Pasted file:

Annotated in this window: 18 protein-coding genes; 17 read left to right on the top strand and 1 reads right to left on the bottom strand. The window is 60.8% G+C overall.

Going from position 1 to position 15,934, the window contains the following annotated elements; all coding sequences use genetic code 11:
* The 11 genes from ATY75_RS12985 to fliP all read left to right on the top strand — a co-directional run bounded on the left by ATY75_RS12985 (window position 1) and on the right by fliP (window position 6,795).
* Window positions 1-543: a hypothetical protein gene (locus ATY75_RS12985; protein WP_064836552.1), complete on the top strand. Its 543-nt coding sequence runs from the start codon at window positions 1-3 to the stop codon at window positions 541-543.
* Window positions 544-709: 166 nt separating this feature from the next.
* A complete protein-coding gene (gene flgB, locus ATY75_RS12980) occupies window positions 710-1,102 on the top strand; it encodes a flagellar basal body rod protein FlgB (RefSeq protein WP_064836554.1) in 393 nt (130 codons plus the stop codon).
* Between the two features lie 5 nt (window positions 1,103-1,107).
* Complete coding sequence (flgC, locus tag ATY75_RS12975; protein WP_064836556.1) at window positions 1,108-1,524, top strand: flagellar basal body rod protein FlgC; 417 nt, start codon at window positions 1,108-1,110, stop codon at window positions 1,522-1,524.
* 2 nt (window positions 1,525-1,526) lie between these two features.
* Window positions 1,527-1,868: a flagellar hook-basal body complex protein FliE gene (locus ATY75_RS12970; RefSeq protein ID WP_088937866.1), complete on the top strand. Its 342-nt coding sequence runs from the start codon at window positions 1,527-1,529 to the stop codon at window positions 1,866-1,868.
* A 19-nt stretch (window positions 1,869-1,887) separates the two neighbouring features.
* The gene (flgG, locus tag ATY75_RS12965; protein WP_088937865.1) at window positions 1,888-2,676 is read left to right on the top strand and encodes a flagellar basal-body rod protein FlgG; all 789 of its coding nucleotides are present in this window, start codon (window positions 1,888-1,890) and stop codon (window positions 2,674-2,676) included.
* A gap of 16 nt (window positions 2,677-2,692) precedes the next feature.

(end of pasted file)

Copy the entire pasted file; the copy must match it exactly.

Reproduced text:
Annotated in this window: 18 protein-coding genes; 17 read left to right on the top strand and 1 reads right to left on the bottom strand. The window is 60.8% G+C overall.

Going from position 1 to position 15,934, the window contains the following annotated elements; all coding sequences use genetic code 11:
* The 11 genes from ATY75_RS12985 to fliP all read left to right on the top strand — a co-directional run bounded on the left by ATY75_RS12985 (window position 1) and on the right by fliP (window position 6,795).
* Window positions 1-543: a hypothetical protein gene (locus ATY75_RS12985; protein WP_064836552.1), complete on the top strand. Its 543-nt coding sequence runs from the start codon at window positions 1-3 to the stop codon at window positions 541-543.
* Window positions 544-709: 166 nt separating this feature from the next.
* A complete protein-coding gene (gene flgB, locus ATY75_RS12980) occupies window positions 710-1,102 on the top strand; it encodes a flagellar basal body rod protein FlgB (RefSeq protein WP_064836554.1) in 393 nt (130 codons plus the stop codon).
* Between the two features lie 5 nt (window positions 1,103-1,107).
* Complete coding sequence (flgC, locus tag ATY75_RS12975; protein WP_064836556.1) at window positions 1,108-1,524, top strand: flagellar basal body rod protein FlgC; 417 nt, start codon at window positions 1,108-1,110, stop codon at window positions 1,522-1,524.
* 2 nt (window positions 1,525-1,526) lie between these two features.
* Window positions 1,527-1,868: a flagellar hook-basal body complex protein FliE gene (locus ATY75_RS12970; RefSeq protein ID WP_088937866.1), complete on the top strand. Its 342-nt coding sequence runs from the start codon at window positions 1,527-1,529 to the stop codon at window positions 1,866-1,868.
* A 19-nt stretch (window positions 1,869-1,887) separates the two neighbouring features.
* The gene (flgG, locus tag ATY75_RS12965; protein WP_088937865.1) at window positions 1,888-2,676 is read left to right on the top strand and encodes a flagellar basal-body rod protein FlgG; all 789 of its coding nucleotides are present in this window, start codon (window positions 1,888-1,890) and stop codon (window positions 2,674-2,676) included.
* A gap of 16 nt (window positions 2,677-2,692) precedes the next feature.